Awesome post! We are just moving towards a volunteer team leader model in Canada (where as previous almost every Club was led by staff) so a post like this is very helpful to us as we are figuring out the unique roles everyone will play. Thanks!
Andrew, glad it was helpful! Yes I am a big advocate for the role of the volunteer in YL for a ton of different reasons. I’m excited to hear about YL Canada. I have a friend Dougie in BC who works with YL.
I know Dougie well… I was formerly on Vancouver Island about an hour away from him. Now still in BC but in the Okanagan in a town called Vernon. Thanks again.
The volunteer model is amazing. It really helps to have a great area director and amazing committee that support volunteer leaders though. That’s crucial.
Also, that Alex guy seems pretty cool.
In our area we are developing more Volunteer Teams and Team Leaders as well. The problem we have run into is how much expectation we should put on the Volunteer Team Leader who also works a 40 hr/wk job without burning them out. Looking at the model above, if I’m not mistaken, it seems as if the Team Leader would be expected to “balance” at least 9 kid relationships (3 contact work, 3 club, and 3 campaigner), all the leaders on the team (we have about 10-12 leaders on each team), and Old Club Kids (however many that would be). That starts to add up to a lot of relationships to expect them to balance all while leading an effective Club, etc. My question I would ask is, is it realistic to ask this much of a volunteer? Are we setting them up for burnout/failure? Has anyone else dealt with this issue? What are some of your thoughts? Thanks!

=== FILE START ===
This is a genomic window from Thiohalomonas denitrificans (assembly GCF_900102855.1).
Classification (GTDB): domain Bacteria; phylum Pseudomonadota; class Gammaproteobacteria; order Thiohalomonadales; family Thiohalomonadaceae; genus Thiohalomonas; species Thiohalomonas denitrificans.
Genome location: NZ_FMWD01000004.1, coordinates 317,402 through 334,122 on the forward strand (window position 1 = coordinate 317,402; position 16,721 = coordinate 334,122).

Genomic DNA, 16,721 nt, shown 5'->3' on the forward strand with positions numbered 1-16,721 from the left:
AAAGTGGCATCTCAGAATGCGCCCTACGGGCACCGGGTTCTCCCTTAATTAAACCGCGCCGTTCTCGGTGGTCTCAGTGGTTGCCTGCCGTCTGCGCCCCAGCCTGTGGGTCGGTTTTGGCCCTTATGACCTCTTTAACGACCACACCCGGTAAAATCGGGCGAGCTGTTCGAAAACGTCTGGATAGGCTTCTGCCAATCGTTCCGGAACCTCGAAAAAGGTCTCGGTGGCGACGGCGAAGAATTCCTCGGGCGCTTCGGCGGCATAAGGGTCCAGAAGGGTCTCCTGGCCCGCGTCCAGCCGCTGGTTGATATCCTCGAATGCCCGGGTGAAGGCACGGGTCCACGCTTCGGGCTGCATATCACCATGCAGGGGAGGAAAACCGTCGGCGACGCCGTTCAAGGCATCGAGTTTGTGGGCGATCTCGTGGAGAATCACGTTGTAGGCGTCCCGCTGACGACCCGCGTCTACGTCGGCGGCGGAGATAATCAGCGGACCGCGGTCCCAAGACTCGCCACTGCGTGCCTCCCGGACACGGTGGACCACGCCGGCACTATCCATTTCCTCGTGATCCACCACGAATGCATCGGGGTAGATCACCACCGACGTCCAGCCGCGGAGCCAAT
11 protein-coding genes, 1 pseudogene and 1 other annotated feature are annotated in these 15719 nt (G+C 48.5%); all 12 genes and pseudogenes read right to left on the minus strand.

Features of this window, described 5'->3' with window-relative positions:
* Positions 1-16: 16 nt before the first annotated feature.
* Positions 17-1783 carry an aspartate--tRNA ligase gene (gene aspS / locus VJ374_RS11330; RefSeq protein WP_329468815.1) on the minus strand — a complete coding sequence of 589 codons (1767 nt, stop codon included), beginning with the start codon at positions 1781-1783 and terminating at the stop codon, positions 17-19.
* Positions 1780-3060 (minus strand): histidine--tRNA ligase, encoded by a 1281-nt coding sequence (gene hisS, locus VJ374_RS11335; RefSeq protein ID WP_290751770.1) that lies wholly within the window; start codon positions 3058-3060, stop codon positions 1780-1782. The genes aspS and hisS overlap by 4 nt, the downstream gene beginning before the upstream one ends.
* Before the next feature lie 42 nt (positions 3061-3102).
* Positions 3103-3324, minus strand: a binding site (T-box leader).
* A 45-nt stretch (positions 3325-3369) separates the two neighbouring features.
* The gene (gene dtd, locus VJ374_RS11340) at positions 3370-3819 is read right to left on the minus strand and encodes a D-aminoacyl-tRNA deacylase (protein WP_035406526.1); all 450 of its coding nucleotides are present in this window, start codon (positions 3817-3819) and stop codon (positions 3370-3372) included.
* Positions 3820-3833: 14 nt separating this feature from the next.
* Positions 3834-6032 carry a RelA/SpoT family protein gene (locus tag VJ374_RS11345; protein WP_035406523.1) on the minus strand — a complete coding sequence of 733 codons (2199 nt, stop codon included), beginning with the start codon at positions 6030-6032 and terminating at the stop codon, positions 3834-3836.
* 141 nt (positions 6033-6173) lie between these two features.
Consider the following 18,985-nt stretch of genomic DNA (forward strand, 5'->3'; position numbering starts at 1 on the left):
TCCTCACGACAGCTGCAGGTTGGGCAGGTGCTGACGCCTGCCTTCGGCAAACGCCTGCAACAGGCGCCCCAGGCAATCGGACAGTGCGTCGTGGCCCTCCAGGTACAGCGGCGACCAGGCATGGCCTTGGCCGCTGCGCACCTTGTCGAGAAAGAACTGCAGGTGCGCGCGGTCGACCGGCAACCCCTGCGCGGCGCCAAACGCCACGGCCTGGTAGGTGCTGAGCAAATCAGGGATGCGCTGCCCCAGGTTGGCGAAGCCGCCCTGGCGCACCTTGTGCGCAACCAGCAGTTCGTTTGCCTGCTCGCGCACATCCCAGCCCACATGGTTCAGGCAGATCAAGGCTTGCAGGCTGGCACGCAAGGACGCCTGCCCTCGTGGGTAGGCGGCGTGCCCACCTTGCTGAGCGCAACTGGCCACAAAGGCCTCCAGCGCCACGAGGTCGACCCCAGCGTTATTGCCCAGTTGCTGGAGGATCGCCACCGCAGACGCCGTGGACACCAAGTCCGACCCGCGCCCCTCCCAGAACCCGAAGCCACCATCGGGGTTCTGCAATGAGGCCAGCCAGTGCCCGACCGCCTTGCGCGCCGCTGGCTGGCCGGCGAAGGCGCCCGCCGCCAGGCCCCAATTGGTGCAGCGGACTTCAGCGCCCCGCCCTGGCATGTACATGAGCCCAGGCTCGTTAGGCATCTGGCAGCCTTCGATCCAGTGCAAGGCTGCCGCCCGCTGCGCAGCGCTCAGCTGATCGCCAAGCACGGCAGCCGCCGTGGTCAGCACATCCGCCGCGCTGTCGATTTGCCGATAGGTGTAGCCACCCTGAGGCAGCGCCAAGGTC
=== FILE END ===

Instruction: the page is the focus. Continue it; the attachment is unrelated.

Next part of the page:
Chris, thanks for your comment and great questions. We have used this model in our area for over ten years with currently over 50 leaders in 8 YL and WL clubs. Only one club is led by a full time staff member. One is led by a Student Staff. The rest are led by volunteer team leaders. My goal as a staff person is to not team lead any clubs, but to train people to do it.
It could lead to burnout depending on what you are asking the volunteer to do. It also depends on a lot of variables including their experience, their job/school, their family, etc.
One of our team leaders has been the VP of a software company, he is now a top salesman (who travels semi-frequently) for another company and has 4 young kids. He also leads a small group for guys in their 20s. He and his wife have made it possible by having all the meetings at their house to make it an extension of their family’s ministry together. They all have a role and he isn’t gone from them much for YL. He is also experienced and gifted so some of the aspects of YL do not take much time for him.
Other team leaders are in college and also work, but they are able to make it work just fine. In fact one of the ideas behind this website is to take the weight off volunteer’s shoulders so they can use the time they do have in relationships. I could go on and on with more details if needed. Just let me know. In summary, (and I know because I was a volunteer for 7 years before coming on YL staff), it is possible!
Thanks for the feedback. That is encouraging to hear what your area is doing. Sorry if I came across pessimistic. I wasn’t really saying it couldn’t work, I was more so seeing if anyone had any obstacles they faced with that model and what they did to get around them. Still would love to hear from that perspective if anyone has any thoughts.
Also, I would love to get a hold of any training material/job descriptions you or anyone has for Team Leaders. And I would love to here what kind of formats you use for your leadership team meeting with having 8 different teams. Do you meet all together once a month and break into teams? Does each team meet separately? Monthly? Weekly? How do you as the area director connect with over 50 leaders. Our area has about 40 leaders between 3 YL Clubs and 1 WL Club and we are trying to figure some of this out.
Any thoughts and feedback are welcome. Thanks!
Thank you for sharing this Bro, very good!!
Muy bueno 🙂